From Japan to Pforzheim

Unworn enameld ring by Theodor Fahrner with pearl, Pforzheim circa 1955

In the history of Art Nouveau and Art Deco jewelry, Fahrner jewelry from Pforzheim occupies a special place. For Theodor Fahrner and later his successor Gustav Braendle understood like hardly any other jewellery manufacturer of the modern age how to make artistically convincing designs and high-quality workmanship the trademark of their brooches, necklaces, bracelets and earrings. Theodor Fahrner made artists' jewellery affordable by combining modern forms with democratic materials. He did not create individual pieces for a small elite like Lalique or Cartier, but the designs were produced in series in silver, decorated with enamel, marcasites and occasionally precious stones. Jewellers and department stores all over Europe sold the jewellery, which Fahrner advertised extensively in journals and magazines: "Fahrner jewellery - designed by the best artists" allowed every woman to participate in a modern life full of beauty. Every year, travelling salesmen with large sample cases presented the new products developed in Pforzheim to local jewellers. One such Fahrner sample case, full of unworn Fahrner jewellery, had lain untouched in an attic for the last 40 years or more until it was offered to us. It contained samples of almost all series from about 1919 until the company's dissolution in 1979, most of them with a model number or the "Original Fahrner" seal. This ring also comes from this collection and is therefore unworn and perfectly preserved. The ring comes from the series "Mattemail Jewellery", which was developed in the 1930s. The elongated oval ring face is concavely curved in the middle. In the center of like soldered spiral ornaments a pearl is set. It is a Japanese cultured pearl whose warm luster is accompanied by blue and turquoise enamel. The ring is made of silver, most of which has been lightly gilded. This type of gilding is called "antique gilding" by Fahrner. It has a cool, slightly greenish-gold tone, by which Fahrner jewelry can be easily identified. The ring was probably made in the 1950s. A wonderful overview of the wealth of designs can be found in the catalogue "Theodor Fahrner. Schmuck zwischen Avantgarde und Tradition", edited by Brigitte Leonhardt and Dieter Zühlsdorff, Stuttgart 2005, where the present series can be found on p. 204f. Fahrner jewelry is often collected. Discover all the other Fahrner jewelry we offer at this site.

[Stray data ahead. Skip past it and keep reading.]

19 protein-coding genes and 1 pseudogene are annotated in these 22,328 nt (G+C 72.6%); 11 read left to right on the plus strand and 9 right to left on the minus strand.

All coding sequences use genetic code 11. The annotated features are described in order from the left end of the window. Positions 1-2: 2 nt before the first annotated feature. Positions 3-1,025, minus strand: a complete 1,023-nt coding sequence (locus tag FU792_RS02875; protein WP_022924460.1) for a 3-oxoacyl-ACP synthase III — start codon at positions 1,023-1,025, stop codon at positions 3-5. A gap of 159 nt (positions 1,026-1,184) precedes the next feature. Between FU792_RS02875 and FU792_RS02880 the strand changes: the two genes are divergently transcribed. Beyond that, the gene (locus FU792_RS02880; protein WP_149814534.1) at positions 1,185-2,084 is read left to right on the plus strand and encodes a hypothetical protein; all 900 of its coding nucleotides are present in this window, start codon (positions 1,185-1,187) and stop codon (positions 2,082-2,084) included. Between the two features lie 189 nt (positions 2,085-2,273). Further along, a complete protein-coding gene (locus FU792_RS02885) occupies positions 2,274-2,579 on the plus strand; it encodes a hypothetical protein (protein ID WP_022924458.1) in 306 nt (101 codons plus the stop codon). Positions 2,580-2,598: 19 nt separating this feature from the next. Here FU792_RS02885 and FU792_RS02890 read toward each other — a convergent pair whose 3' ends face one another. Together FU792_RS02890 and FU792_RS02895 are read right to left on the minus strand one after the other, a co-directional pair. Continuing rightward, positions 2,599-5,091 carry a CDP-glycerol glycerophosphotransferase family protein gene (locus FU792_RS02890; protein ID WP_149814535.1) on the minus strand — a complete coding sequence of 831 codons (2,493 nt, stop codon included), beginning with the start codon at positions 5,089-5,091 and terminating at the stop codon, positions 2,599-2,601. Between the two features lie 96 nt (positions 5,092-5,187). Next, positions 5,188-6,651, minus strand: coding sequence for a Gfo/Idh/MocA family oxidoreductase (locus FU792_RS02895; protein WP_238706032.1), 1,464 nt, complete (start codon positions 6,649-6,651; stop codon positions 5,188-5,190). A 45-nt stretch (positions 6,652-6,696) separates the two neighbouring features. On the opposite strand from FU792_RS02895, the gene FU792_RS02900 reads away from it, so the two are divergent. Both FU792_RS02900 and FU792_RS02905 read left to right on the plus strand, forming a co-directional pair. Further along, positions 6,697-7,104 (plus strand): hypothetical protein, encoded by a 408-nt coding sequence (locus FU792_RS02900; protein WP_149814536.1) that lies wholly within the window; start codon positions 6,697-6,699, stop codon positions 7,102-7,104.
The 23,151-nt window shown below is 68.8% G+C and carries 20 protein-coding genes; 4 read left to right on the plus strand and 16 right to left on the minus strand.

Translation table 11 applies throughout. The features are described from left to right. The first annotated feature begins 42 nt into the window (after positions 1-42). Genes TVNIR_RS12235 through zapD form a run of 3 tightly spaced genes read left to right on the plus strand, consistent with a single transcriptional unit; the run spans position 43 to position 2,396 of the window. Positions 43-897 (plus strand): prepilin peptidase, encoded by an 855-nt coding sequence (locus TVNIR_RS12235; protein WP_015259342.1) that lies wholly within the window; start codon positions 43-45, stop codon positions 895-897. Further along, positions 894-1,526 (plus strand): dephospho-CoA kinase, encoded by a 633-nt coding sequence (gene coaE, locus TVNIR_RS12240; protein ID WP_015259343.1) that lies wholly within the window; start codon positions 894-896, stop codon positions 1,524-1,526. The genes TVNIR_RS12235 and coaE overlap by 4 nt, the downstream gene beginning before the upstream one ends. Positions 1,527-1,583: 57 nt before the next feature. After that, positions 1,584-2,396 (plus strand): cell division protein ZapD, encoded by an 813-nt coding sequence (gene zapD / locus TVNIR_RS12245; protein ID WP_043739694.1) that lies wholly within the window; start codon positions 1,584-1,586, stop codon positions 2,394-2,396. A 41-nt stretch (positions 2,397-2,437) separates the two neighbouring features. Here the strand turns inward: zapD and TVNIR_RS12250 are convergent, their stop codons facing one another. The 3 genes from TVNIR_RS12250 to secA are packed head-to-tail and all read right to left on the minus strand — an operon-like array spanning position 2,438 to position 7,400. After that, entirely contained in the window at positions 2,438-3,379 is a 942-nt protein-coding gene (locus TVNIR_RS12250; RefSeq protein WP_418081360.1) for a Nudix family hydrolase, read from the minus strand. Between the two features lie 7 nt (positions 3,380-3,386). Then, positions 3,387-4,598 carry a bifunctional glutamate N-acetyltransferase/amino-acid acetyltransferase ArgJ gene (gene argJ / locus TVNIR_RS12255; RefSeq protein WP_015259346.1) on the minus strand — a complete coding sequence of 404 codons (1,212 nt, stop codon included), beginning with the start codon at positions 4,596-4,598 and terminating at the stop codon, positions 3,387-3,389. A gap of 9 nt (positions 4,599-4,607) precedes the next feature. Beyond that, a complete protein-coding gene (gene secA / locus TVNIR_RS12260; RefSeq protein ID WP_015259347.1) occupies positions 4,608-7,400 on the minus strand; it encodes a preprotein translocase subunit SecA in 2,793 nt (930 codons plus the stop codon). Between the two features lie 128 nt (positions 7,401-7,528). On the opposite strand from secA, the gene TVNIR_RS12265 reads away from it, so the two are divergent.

We want you to be 100% satisfied! For that reason, we examine, describe and photograph all of our jewellery with the utmost care.

You can rely on our years of experience in the trade and our expertise as a professional art historians for reviews of the antique jewellery. As a member of various trader organisations and the British Society of Jewellery Historians, we remain committed to the highest possible degree of accuracy. In our descriptions, we always also indicate any signs of age and defects and never hide them in our photos – this saves you from any unpleasant surprises when your package arrives.

Should you for some reason not be satisfied, please don’t hesitate to contact us so that we can begin to find a solution together. In any case, you can return any article within 30 days and we will refund the full purchase price.


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We want you to be 100% satisfied! That’s why we examine, describe and photograph all our jewellery with the utmost care.

If for any reason you are still not satisfied, contact us and we will find a mutual solution immediately. Regardless, you can return any item within 30 days and we will refund you the full purchase price.

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